If you use web programming, you need basic knowledge about http protocol. Google, Amazon, and others offer a variety of web APIs. Coin Exchange also uses a lot of web sockets. I think, the start of the web is best done at http. Let’s get started.
HTTP(HyperText Transfer Protocol)
List of HTTP header fields
HTTP headers let the client and the server pass additional information with an HTTP request or response. An HTTP header consists of its case-insensitive name followed by a colon (:), then by its value. Whitespace before the value is ignored.
Header fields are colon-separated key-value pairs in clear-text string format, terminated by a carriage return (CR) and line feed (LF) character sequence. The end of the header section is indicated by an empty field(line), resulting in the transmission of two consecutive CR-LF pairs.
In the past, long lines could be folded into multiple lines; continuation lines are indicated by the presence of a space (SP) or horizontal tab (HT) as the first character on the next line. This folding is now deprecated.
Header field names are case-insensitive. This is in contrast to HTTP method names (GET, POST, etc.), which are case-sensitive.
HTTP response status codes
- 100–199 : Informational responses
- 200–299 : Successful responses
- 300–399 : Redirects
- 400–499 : Client errors
- 500–599 : Server errors
This interim response indicates that everything so far is OK and that the client should continue the request, or ignore the response if the request is already finished.
The request has succeeded. The meaning of the success depends on the HTTP method: GET: The resource has been fetched and is transmitted in the message body. HEAD: The entity headers are in the message body. PUT or POST: The resource describing the result of the action is transmitted in the message body. TRACE: The message body contains the request message as received by the server
400 Bad Request
The server could not understand the request due to invalid syntax.
Although the HTTP standard specifies “unauthorized”, semantically this response means “unauthenticated”. That is, the client must authenticate itself to get the requested response.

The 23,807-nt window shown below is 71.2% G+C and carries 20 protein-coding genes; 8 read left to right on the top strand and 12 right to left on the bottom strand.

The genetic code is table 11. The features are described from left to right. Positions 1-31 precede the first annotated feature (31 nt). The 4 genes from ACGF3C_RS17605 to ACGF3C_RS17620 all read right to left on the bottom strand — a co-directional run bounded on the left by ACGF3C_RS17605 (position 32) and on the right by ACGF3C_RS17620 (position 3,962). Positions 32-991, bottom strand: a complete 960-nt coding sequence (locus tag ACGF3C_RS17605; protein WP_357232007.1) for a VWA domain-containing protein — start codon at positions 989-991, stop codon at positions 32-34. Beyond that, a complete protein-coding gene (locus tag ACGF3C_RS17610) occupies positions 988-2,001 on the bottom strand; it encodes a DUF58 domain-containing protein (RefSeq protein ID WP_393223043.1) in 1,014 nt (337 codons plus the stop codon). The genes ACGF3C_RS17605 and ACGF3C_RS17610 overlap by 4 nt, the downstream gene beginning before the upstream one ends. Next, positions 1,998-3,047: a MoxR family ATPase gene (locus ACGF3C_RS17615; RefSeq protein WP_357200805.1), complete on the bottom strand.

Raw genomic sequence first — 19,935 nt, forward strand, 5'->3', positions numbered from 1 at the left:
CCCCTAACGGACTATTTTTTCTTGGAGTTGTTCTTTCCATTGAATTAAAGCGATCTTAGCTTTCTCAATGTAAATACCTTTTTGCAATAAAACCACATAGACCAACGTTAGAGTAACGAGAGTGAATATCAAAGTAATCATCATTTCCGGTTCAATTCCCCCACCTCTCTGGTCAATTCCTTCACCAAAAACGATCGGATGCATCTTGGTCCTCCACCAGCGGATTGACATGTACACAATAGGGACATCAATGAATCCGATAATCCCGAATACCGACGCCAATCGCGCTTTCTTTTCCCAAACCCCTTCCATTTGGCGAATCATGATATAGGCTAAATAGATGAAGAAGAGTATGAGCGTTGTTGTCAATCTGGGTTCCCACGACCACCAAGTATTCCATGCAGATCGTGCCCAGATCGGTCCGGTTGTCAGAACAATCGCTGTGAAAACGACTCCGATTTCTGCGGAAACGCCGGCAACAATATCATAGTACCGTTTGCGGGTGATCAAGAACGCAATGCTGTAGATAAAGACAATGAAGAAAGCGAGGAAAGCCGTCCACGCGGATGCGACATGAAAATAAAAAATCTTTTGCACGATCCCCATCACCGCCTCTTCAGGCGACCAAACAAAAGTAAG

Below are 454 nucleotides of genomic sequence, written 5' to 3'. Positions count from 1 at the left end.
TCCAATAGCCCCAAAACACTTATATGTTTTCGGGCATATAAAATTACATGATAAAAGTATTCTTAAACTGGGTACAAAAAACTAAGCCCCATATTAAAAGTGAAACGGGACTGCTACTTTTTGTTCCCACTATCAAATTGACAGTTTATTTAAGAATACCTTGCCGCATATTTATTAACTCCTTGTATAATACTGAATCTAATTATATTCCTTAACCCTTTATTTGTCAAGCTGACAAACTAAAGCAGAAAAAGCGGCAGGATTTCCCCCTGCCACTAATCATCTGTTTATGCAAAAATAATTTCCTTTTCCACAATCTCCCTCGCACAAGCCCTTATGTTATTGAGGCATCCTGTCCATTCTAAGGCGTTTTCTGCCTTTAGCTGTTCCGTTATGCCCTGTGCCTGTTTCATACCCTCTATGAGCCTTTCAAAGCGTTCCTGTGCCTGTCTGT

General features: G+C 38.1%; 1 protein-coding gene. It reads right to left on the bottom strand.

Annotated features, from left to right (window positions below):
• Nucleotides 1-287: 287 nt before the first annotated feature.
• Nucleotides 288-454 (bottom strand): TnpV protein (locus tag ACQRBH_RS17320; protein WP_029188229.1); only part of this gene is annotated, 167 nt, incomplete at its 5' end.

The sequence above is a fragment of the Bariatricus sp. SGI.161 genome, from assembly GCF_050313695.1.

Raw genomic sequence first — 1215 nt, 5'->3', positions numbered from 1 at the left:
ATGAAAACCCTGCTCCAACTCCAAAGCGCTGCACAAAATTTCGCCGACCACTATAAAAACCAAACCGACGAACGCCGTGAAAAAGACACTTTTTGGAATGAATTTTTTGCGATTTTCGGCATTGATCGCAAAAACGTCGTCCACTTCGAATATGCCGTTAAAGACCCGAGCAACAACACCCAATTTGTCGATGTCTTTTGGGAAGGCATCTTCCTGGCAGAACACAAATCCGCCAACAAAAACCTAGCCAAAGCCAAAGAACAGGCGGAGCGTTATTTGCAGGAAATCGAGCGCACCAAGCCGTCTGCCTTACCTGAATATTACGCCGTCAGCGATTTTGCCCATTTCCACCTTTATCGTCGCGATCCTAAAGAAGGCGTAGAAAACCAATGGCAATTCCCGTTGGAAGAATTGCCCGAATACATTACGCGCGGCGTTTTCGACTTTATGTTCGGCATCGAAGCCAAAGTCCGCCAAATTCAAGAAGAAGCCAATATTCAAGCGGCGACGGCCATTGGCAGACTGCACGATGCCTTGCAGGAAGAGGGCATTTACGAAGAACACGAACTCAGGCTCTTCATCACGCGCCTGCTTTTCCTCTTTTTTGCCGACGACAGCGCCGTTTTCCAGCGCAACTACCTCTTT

404 Not Found
The server can not find requested resource. In the browser, this means the URL is not recognized. In an API, this can also mean that the endpoint is valid but the resource itself does not exist. Servers may also send this response instead of 403 to hide the existence of a resource from an unauthorized client. This response code is probably the most famous one due to its frequent occurrence on the web.
408 Request Timeout
This response is sent on an idle connection by some servers, even without any previous request by the client. It means that the server would like to shut down this unused connection. This response is used much more since some browsers, like Chrome, Firefox 27+, or IE9, use HTTP pre-connection mechanisms to speed up surfing. Also note that some servers merely shut down the connection without sending this message.
500 Internal Server Error
The server has encountered a situation it doesn’t know how to handle.
HTML(HyperText Markup Language)
<input type="radio" name="display_radio" onclick="setDisplay(0);">Auto</input> <input type="radio" name="display_radio" onclick="setDisplay(1);" checked="checked">Display1</input> <input type="radio" name="display_radio" onclick="setDisplay(2);">Display2</input>